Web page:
The evolution and decay of
initially-turbulent wakes in a stably-stratified
environment

Geoff Spedding, University
of Southern California

Turbulence in both natural and engineering applications is frequently intermittent in space and time, and decays under the influence of the background stratification. The particular case of the wake generated by a towed sphere can be used as a canonical reference case, and it has long been known that the late wake is characterized by large coherent structures --the 'pancake eddies'. This is true for a broad range of internal Froude number, up to O(10) (where increasing Froude number denotes a decrease in the importance of buoyancy forces).

Recent experimental work shows that the persistent, stable vortex structures emerge from the initial turbulence even at Froude numbers above 200. The apparent lack of dependence on Froude number is at first surprising, but can be understood in terms of the time history. Eventually, regardless of the initial energy in the turbulent motions, the buoyancy forces will become important, and the stratified flow will be qualitatively and quantitatively different from its counterpart in a homogeneous fluid.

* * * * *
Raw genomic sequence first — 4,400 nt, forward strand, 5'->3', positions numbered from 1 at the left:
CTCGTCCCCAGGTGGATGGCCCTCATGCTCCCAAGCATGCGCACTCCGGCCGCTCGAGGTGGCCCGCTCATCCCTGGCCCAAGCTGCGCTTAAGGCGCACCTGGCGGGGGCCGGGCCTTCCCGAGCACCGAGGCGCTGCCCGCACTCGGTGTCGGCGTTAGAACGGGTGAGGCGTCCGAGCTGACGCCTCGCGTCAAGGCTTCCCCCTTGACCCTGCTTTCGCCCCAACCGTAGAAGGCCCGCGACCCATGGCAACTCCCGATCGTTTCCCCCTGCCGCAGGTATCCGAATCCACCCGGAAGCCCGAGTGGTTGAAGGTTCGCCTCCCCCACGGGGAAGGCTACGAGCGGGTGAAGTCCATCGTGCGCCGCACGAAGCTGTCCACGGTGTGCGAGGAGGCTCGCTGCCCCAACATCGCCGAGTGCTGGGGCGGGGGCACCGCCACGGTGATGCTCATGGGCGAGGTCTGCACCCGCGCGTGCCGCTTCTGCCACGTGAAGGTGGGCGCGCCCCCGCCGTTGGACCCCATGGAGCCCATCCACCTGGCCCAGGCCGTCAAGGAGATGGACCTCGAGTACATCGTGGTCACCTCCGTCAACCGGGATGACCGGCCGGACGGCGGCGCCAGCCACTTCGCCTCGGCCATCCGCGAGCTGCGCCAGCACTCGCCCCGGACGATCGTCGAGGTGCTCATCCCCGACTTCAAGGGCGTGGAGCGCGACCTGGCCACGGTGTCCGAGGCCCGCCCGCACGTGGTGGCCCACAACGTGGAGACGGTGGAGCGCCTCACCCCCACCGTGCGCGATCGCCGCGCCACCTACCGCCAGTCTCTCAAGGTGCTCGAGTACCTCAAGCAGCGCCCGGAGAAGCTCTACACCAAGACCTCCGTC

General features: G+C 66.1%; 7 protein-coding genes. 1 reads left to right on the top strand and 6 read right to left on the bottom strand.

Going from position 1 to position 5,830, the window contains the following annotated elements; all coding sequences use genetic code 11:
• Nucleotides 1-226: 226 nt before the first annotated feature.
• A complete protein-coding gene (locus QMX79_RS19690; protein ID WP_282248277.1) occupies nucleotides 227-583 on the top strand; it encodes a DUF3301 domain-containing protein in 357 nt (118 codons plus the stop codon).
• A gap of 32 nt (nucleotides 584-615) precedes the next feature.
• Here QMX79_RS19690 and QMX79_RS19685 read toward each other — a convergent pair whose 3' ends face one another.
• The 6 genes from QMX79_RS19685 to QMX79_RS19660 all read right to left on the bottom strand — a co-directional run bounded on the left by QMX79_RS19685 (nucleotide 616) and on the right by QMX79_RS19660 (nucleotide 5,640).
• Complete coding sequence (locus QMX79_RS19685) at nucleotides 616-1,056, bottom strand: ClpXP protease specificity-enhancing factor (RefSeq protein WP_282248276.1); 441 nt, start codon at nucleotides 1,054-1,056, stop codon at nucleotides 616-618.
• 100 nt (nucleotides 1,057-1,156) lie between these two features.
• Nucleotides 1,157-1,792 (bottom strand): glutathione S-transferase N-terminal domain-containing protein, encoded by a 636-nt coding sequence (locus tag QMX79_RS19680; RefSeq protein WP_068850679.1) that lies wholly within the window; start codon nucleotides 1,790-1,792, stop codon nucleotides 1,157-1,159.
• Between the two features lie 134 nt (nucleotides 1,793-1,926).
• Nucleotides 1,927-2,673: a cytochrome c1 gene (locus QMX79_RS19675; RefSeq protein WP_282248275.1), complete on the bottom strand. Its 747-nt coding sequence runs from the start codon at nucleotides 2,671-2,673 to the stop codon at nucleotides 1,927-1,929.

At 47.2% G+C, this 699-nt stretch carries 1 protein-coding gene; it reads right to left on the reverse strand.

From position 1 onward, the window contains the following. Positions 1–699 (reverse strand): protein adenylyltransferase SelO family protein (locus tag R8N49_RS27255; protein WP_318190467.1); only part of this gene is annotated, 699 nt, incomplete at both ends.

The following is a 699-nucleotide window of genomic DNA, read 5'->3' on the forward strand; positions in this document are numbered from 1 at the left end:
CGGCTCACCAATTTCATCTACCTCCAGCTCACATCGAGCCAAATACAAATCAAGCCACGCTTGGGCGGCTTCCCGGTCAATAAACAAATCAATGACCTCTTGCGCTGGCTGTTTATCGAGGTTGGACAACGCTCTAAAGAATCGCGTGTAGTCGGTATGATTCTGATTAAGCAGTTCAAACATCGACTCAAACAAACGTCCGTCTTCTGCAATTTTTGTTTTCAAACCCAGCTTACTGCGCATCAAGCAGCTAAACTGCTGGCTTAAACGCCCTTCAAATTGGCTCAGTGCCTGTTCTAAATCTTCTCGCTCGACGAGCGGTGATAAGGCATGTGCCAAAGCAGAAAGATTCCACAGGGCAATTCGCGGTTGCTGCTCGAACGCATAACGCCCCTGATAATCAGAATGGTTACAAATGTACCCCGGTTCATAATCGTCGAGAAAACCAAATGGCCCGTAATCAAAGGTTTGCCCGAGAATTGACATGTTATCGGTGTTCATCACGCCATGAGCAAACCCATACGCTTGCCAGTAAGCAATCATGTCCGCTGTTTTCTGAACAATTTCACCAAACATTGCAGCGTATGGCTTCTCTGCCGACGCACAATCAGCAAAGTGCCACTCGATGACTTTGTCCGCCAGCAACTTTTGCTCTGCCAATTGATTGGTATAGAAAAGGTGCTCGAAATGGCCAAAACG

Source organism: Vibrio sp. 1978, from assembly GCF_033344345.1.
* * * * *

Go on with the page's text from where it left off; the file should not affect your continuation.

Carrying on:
These wake characteristics will be described, and will lead to quite general conclusions concerning the evolution of stratified turbulence. Since most of the data are in isopycnal planes, details of the vertical structure must be inferred with some care. Nevertheless, certain of these vertical plane measurements can be used to explain interactions of the wake with preexisting background motions that are more representative of real oceans and atmospheres.

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